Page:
• Sophia Chen's Wired article takes an interesting look at the culture of gravitational wave astronomy, traditionally secretive for fear of criticism.

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  • Bad Astronomer Phil Plait looks at the discovery of rings around Kuiper belt dwarf planet Haumea, as does the Planetary Society Blog's Jason Davis.

  • The Big Picture, from the Boston Globe, shares photos of the devastation of Puerto Rico by Maria.

  • Lawyers, Guns and Money notes the strong support of many--most?--on the American right for apartheid.

  • The LRB Blog shares an article by Mike Davis looking at the vulnerability of California, especially Napa, to wildfires.

  • The Map Room Blog links to a beautiful detailed map of the French railway network.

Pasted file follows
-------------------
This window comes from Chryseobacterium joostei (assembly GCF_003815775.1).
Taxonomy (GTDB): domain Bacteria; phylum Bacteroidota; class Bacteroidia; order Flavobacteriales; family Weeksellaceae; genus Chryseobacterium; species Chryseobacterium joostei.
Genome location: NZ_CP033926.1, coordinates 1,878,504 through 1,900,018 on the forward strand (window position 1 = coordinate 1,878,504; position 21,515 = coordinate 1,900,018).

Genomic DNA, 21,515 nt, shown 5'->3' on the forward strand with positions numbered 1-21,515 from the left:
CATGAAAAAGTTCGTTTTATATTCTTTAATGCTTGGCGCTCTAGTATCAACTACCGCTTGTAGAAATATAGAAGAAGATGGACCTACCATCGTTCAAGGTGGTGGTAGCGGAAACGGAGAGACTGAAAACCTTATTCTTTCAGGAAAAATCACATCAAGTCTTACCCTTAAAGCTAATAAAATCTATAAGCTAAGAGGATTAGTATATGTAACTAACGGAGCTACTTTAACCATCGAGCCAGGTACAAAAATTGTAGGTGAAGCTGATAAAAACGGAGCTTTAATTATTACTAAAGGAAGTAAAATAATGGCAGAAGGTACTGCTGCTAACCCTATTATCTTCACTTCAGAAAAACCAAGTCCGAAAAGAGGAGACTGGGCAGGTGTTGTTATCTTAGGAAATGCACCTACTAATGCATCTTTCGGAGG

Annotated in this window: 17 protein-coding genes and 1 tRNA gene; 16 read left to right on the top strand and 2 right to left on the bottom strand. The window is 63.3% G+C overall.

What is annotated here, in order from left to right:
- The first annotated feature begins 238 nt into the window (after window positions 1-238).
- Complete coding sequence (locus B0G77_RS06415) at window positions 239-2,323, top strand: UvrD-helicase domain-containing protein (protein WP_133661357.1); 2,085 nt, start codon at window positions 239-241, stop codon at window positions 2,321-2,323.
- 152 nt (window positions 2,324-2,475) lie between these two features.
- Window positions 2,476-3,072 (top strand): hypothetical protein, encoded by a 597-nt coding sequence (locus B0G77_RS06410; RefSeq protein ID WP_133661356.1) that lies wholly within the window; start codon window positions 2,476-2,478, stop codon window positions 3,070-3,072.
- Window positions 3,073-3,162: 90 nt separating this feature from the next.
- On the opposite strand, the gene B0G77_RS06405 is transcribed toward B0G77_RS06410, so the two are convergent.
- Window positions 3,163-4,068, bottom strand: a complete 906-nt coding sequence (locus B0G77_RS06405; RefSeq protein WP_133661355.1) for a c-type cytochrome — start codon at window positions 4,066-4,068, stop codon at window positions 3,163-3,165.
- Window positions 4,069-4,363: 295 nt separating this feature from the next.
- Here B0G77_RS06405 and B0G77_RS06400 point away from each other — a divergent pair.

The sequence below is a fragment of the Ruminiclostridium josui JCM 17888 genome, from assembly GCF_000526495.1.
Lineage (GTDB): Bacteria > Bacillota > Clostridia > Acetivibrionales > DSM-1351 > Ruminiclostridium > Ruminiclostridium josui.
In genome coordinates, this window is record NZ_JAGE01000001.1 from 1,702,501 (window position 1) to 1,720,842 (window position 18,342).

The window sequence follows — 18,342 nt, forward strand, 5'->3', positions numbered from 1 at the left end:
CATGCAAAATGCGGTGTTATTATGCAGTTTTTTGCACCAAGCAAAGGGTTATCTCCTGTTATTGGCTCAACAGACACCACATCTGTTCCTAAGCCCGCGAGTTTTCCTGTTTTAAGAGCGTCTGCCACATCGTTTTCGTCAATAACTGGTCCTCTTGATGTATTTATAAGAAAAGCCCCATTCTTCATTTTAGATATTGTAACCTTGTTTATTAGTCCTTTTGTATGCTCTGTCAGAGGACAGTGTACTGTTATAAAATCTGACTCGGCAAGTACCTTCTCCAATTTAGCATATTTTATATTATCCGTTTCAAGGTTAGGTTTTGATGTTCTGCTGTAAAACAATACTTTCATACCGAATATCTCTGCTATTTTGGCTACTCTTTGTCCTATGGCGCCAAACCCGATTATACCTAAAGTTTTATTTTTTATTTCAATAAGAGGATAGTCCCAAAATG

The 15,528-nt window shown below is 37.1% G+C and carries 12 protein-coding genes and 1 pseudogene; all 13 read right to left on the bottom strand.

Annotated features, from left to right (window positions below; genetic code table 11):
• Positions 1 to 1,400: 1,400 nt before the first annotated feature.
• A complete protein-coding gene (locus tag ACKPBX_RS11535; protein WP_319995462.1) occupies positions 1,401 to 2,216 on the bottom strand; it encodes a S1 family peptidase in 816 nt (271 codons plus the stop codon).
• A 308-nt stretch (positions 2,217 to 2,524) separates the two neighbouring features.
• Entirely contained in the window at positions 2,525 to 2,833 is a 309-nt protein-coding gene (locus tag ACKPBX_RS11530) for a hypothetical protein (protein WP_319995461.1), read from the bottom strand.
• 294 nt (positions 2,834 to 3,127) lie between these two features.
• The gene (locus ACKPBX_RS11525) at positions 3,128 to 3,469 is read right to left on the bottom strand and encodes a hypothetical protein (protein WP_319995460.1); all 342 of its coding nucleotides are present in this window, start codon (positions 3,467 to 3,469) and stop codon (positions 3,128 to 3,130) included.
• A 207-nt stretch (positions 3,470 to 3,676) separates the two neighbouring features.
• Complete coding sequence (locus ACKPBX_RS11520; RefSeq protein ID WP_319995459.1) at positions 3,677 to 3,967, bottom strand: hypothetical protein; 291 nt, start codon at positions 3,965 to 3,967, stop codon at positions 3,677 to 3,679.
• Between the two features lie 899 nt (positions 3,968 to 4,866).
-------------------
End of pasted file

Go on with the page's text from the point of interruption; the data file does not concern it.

• The NYR Daily reports from Catalonia on the edge of a meltdown.

  • North's Justin Petrone writes about going hunting for mushroooms in Estonia.

  • Starts With A Bang's Ethan Siegel shares five especially noteworthy photos provided by NASA. (What, no Pale Blue Dot?)

  • Window on Eurasia suggests Russians in Tatarstan, unlike other groups, are unique in not wanting to learn Tatar.

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  • The failure to repair the railway linking Churchill to the rest of Canada is going to have huge consequences. CBC reports.

  • With relatively green hydro energy, Hydro-Quebec is set to become a major exporter of power to the US. The Globe and Mail reports.

  • The old lands of Mr. Christie to Mimico, in south Etobicoke, is set to become a new condo-heavy Liberty Village. Torontoist reports.

  • Christopher Hume does not at all like the idea of just giving a bit chunk of the Port Lands to the movie industry. He writes in the Toronto Star.